At SIGGRAPH 2011, Autodesk, Inc. and Walt Disney Pictures announced an agreement to bring an innovative animation and visual effects technology to the Digital Entertainment Creation community. Autodesk obtained a license with a five-year exclusivity period for the XGen Arbitrary Primitive Generator technology (XGen), used most recently by Walt Disney Animation Studios (WDAS) in the hit animated film “Tangled.”
XGen technology was first presented by WDAS in a research paper at SIGGRAPH in 2003 for the creation of computer-generated fur, feathers and foliage. Since that time, XGen has evolved and been refined on seven features, three shorts and one TV show. It has been used to create the fur, hair, feathers, trees, leaves and rocks in “Bolt,” the trees and bushes in “UP,” the dust bunnies, debris, trees, bushes, clover and flowers in “Toy Story 3,” and the grass and trees in “Cars 2.” In “Tangled,” WDAS used XGen to bring the lavish 3D animated world to life: from Rapunzel’s perfectly groomed golden locks to the film’s lush, vegetation-filled landscapes, including bushes, flowers, vines, grass, weeds, moss, thistle, ground mulch, fallen leaves, sticks, rocks, butterfly fur, airborne dust, leaves and trees, plus props such as roof tiles, arrow fletchings, a broom and paint brushes.
XGen is a comprehensive system for generating arbitrary primitives on a surface. The system advances the state-of-the-art in the industry in several ways with its versatility, durability and impact. XGen allows techno-artistic access to interpolation in an intuitive manner for artists, empowering them with a powerful and flexible framework for primitive generation, which is highly art directable. The genesis of XGen was a collaboration between the WDAS production and software teams to provide its artists with intuitive, creative tools for 3D animation ― such as “grooming” tools for fur and hair ― so that they can develop the look and feel of their characters and environments more quickly and easily. Senior Development Software Engineer at WDAS Tom Thompson was an initial creator and remains the chief architect of the software. Walt Disney Pictures’ agreement with Autodesk will enable Autodesk to make this technology available to artists to create digital entertainment.
Twenty years ago, visual effects artists creating computer graphics were mostly mathematicians and scientists using highly technical and complex software tools that required significant amounts of custom programming. Back then, off-the-shelf software could not create the required details of nuance and emotion. Today, we were able to create XGen as an effective artistic tool because Autodesk provides studios like ours with comprehensive tools and a flexible, extensible platform to develop on. The Autodesk customizable toolset helps visual effects artists do their best work.
Andy Hendrickson, Chief Technology Officer Walt Disney Animation Studios
A key challenge in the visual effects industry continues to be the need to constantly evolve creatively while somehow controlling rapidly escalating production costs. To help customers better address this challenge, Autodesk has been working with industry leaders like Walt Disney Animation Studios to help them innovate faster and to make these new technologies more broadly accessible. Digital Entertainment Creation users are sure to benefit from developments designed by industry visionaries and proven in production.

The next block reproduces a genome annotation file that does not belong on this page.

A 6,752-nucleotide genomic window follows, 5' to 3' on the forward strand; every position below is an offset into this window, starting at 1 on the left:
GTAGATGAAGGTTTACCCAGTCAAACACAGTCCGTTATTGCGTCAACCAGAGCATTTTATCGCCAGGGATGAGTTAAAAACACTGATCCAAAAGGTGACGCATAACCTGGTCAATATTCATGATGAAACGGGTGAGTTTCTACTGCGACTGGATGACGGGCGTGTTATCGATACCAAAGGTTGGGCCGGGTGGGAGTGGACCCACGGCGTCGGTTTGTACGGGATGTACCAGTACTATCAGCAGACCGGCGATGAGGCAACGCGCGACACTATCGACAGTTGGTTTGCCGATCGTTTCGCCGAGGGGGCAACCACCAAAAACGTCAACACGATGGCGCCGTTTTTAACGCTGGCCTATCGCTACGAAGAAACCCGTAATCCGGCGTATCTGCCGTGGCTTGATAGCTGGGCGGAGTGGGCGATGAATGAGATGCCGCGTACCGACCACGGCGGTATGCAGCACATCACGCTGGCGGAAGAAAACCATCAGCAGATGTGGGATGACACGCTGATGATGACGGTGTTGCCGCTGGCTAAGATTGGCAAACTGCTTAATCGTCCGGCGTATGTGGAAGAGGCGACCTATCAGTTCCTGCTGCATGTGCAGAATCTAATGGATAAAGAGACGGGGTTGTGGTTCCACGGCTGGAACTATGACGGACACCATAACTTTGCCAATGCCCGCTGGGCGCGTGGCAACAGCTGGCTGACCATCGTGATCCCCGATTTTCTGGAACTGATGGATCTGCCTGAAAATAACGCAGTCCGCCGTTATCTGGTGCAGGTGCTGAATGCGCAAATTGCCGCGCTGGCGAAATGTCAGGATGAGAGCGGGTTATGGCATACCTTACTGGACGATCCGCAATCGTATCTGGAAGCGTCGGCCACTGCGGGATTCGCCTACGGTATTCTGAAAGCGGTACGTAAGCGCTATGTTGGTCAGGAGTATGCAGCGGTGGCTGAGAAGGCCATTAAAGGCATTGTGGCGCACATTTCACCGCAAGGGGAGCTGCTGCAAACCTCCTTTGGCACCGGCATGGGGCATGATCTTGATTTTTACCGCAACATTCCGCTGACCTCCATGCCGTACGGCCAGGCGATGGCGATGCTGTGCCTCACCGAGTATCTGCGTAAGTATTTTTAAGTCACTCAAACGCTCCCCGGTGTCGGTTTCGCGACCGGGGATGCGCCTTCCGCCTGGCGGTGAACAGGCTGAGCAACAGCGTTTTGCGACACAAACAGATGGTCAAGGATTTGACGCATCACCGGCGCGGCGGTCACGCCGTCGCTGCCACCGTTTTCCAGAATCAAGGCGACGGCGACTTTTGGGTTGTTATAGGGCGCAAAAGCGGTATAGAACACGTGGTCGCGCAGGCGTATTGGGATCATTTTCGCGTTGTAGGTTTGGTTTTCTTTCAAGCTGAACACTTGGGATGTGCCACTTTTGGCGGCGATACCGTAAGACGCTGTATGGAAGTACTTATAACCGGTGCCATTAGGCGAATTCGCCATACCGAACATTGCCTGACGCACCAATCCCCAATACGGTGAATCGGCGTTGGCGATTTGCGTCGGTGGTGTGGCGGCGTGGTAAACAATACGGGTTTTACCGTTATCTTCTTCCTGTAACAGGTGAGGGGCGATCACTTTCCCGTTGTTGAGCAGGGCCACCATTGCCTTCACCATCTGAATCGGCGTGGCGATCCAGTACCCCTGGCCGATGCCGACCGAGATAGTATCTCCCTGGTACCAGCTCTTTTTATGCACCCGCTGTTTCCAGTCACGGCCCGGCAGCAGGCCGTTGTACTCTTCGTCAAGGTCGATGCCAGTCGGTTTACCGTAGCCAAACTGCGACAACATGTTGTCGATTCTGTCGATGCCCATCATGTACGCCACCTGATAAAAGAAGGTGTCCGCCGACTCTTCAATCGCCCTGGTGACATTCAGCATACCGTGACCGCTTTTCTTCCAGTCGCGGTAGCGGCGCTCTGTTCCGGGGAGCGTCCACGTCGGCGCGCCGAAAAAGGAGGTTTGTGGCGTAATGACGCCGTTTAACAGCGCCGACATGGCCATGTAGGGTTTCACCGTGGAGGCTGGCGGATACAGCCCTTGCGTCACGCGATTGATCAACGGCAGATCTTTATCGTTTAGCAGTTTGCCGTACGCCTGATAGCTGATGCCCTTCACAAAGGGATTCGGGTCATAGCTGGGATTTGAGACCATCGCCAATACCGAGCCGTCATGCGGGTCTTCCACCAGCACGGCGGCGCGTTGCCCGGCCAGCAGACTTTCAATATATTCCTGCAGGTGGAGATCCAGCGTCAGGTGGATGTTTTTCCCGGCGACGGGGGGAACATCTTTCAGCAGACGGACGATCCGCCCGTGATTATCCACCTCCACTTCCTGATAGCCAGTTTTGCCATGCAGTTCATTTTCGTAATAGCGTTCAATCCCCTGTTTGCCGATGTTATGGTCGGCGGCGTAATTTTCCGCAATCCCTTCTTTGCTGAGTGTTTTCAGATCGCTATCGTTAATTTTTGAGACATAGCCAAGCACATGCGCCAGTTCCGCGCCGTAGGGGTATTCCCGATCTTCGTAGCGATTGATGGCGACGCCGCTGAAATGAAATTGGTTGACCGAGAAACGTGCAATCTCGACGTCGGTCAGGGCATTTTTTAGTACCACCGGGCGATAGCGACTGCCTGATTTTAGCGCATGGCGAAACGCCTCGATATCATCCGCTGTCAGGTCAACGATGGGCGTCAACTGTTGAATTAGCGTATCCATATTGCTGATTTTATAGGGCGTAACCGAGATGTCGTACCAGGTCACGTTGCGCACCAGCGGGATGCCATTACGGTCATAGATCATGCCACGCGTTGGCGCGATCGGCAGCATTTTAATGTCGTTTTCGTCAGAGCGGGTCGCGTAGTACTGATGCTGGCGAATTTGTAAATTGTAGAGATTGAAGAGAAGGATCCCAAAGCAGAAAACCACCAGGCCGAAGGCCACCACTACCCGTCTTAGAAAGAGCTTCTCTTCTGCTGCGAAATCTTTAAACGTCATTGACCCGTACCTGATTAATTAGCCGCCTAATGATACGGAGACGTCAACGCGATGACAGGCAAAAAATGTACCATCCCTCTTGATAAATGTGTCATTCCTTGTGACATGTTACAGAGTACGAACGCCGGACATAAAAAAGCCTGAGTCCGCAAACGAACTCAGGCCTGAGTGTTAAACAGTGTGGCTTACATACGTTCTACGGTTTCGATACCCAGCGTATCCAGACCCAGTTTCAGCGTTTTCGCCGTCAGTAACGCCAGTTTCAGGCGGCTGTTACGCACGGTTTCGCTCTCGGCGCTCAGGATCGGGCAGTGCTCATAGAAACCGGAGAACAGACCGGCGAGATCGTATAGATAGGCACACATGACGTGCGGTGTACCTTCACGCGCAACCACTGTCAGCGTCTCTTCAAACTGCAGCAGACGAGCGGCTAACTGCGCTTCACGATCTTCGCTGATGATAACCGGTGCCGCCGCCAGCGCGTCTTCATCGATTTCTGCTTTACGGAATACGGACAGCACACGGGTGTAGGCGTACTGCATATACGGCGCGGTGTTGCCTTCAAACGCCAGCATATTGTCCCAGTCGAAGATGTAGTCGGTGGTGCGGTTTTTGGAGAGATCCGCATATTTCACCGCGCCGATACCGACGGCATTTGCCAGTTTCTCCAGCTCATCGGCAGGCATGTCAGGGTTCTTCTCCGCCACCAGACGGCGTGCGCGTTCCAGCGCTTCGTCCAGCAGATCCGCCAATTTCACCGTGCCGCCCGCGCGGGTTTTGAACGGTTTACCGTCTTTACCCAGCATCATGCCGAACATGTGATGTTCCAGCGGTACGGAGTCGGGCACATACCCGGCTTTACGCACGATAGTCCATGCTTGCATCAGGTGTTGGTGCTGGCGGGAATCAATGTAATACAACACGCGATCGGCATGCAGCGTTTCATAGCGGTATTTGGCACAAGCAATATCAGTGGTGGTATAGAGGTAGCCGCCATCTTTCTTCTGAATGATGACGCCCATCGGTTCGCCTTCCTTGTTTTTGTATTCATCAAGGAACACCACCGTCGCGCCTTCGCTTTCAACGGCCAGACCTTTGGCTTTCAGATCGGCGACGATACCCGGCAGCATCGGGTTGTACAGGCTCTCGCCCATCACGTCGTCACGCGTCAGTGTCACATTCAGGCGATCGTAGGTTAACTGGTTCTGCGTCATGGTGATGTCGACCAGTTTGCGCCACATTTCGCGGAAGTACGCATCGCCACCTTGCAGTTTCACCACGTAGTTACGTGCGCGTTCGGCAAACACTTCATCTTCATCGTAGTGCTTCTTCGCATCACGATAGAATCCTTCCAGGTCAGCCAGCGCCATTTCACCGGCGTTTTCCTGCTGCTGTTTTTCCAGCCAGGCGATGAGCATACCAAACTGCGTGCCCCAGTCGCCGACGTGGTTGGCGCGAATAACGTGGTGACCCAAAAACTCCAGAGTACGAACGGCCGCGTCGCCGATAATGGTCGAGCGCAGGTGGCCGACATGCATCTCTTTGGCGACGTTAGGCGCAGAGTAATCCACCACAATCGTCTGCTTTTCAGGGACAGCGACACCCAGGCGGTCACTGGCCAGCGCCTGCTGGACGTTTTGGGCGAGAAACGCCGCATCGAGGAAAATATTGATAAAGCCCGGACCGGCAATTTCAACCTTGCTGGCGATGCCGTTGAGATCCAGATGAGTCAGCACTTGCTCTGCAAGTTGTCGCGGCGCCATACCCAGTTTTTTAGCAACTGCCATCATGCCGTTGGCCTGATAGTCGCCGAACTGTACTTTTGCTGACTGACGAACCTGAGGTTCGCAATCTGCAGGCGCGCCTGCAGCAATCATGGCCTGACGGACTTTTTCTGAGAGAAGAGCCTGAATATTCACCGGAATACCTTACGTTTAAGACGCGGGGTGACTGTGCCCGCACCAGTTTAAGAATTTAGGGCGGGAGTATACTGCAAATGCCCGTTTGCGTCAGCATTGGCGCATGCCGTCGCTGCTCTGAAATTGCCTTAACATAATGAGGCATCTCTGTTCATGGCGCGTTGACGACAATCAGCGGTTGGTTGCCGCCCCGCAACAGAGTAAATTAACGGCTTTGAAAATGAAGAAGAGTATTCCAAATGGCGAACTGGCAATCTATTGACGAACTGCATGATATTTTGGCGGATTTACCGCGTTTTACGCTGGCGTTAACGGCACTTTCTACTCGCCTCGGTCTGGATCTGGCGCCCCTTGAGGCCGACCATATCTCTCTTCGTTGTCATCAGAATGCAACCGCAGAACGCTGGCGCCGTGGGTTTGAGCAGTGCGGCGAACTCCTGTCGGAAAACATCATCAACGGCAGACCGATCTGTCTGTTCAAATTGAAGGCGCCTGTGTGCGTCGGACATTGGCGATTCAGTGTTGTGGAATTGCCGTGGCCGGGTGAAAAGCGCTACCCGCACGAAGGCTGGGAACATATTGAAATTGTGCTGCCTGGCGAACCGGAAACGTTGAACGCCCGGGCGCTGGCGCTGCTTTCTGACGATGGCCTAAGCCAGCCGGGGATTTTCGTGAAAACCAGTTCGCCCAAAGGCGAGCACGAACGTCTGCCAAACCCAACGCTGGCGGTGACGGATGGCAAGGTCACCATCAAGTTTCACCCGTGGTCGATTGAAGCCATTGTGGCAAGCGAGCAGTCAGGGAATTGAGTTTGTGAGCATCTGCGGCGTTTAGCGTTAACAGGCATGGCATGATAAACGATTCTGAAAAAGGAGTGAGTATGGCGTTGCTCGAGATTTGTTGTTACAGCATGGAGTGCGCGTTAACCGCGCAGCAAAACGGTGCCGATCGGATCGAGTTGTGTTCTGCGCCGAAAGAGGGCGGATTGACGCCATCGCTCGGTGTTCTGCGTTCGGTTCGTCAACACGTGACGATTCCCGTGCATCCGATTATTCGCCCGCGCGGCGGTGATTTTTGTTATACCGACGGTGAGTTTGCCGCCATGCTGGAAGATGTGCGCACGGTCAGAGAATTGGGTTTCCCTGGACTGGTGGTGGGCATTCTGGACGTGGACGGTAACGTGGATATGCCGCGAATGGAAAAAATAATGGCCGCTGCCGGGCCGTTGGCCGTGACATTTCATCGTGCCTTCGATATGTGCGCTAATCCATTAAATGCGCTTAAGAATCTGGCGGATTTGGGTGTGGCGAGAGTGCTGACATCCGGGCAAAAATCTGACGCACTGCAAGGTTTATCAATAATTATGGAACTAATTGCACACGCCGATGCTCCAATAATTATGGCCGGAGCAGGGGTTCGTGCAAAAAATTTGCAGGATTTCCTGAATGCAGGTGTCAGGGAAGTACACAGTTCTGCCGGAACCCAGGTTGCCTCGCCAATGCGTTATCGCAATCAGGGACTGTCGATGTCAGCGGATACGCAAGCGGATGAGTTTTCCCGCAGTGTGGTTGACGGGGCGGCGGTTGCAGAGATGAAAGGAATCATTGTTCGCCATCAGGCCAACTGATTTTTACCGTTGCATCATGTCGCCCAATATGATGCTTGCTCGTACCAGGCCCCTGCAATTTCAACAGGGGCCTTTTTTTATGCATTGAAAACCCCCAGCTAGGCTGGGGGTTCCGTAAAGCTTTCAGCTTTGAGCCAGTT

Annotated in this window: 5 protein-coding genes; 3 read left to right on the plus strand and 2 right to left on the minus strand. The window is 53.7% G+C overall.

Marc Petit, senior vice president, Autodesk Media & Entertainment
Walt Disney Animation Studios Director of Studio Technology Dan Candela said, “A primary focus for my team is to ensure that the production pipeline is streamlined in order to efficiently produce the best possible CG animation. With Autodesk’s Maya as a core piece of our toolset, we’ve developed over 100 plug-ins and extensions for the platform to enable our artists to create a movie of the quality of ‘Tangled’ within necessary time and budgetary limits. Sharing our technology with the VFX and CG animation community raises the creative bar for the entire industry.”
Walt Disney Animation Studios has contributed many innovations to the entertainment industry, including the open source projects: SeExpr, Reposado, munki and Partio. Over the past two years, Autodesk has integrated two other WDAS technologies into its software, the Maya Camera Sequencer and Ptex. The animation studio’s Camera Sequencer was introduced in Autodesk Maya 2011 3D animation software and provides powerful multicamera editorial capabilities for previsualization and virtual moviemaking. WDAS’ Ptex texture mapping system was incorporated into Maya 2012 and Autodesk Mudbox 2012 digital sculpting and texture painting software. With the single-step interoperability between Maya and Mudbox in the Autodesk Entertainment Creation Suites, Ptex enables artists to create highly detailed, textured models more quickly and efficiently.
The Software team at Walt Disney Animation Studios has continued its contributions to the animation and visual effects community by making technology available as open source software for use across the entertainment industry. The studio has a history of technological innovation and advances the use of open source software. Concurrently, Autodesk continues to work with the industry to help in the broader adoption of open source initiatives, such as Ptex, Alembic and OpenEXR, as a means of increasing production efficiency through greater standardization.